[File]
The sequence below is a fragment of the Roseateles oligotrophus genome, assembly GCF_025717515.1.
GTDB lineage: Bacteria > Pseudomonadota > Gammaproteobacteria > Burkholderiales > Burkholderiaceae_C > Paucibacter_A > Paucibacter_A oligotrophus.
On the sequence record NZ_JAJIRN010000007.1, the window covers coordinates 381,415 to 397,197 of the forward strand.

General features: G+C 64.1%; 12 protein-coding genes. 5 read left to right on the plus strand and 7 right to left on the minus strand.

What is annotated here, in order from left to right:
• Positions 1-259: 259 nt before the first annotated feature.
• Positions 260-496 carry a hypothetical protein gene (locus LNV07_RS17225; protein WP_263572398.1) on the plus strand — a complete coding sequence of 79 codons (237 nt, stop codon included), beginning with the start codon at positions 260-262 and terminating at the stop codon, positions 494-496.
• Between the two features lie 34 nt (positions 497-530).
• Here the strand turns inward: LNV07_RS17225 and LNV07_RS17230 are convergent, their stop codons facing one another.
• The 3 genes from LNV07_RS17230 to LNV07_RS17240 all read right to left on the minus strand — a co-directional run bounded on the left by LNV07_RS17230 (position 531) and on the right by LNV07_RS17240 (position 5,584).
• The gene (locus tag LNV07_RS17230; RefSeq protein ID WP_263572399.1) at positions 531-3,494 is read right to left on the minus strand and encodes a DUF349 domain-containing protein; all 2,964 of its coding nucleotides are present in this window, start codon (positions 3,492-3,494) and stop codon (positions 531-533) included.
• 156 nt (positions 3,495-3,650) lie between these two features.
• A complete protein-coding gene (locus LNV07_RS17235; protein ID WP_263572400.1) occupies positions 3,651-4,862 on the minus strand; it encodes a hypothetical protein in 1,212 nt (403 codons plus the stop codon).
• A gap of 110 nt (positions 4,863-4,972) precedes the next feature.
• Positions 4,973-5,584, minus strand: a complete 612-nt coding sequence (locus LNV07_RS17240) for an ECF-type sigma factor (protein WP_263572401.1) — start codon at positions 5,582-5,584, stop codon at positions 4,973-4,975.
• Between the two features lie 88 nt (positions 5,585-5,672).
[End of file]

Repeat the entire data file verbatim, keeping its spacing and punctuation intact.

The sequence below is a fragment of the Roseateles oligotrophus genome, assembly GCF_025717515.1.
GTDB lineage: Bacteria > Pseudomonadota > Gammaproteobacteria > Burkholderiales > Burkholderiaceae_C > Paucibacter_A > Paucibacter_A oligotrophus.
On the sequence record NZ_JAJIRN010000007.1, the window covers coordinates 381,415 to 397,197 of the forward strand.

General features: G+C 64.1%; 12 protein-coding genes. 5 read left to right on the plus strand and 7 right to left on the minus strand.

What is annotated here, in order from left to right:
• Positions 1-259: 259 nt before the first annotated feature.
• Positions 260-496 carry a hypothetical protein gene (locus LNV07_RS17225; protein WP_263572398.1) on the plus strand — a complete coding sequence of 79 codons (237 nt, stop codon included), beginning with the start codon at positions 260-262 and terminating at the stop codon, positions 494-496.
• Between the two features lie 34 nt (positions 497-530).
• Here the strand turns inward: LNV07_RS17225 and LNV07_RS17230 are convergent, their stop codons facing one another.
• The 3 genes from LNV07_RS17230 to LNV07_RS17240 all read right to left on the minus strand — a co-directional run bounded on the left by LNV07_RS17230 (position 531) and on the right by LNV07_RS17240 (position 5,584).
• The gene (locus tag LNV07_RS17230; RefSeq protein ID WP_263572399.1) at positions 531-3,494 is read right to left on the minus strand and encodes a DUF349 domain-containing protein; all 2,964 of its coding nucleotides are present in this window, start codon (positions 3,492-3,494) and stop codon (positions 531-533) included.
• 156 nt (positions 3,495-3,650) lie between these two features.
• A complete protein-coding gene (locus LNV07_RS17235; protein ID WP_263572400.1) occupies positions 3,651-4,862 on the minus strand; it encodes a hypothetical protein in 1,212 nt (403 codons plus the stop codon).
• A gap of 110 nt (positions 4,863-4,972) precedes the next feature.
• Positions 4,973-5,584, minus strand: a complete 612-nt coding sequence (locus LNV07_RS17240) for an ECF-type sigma factor (protein WP_263572401.1) — start codon at positions 5,582-5,584, stop codon at positions 4,973-4,975.
• Between the two features lie 88 nt (positions 5,585-5,672).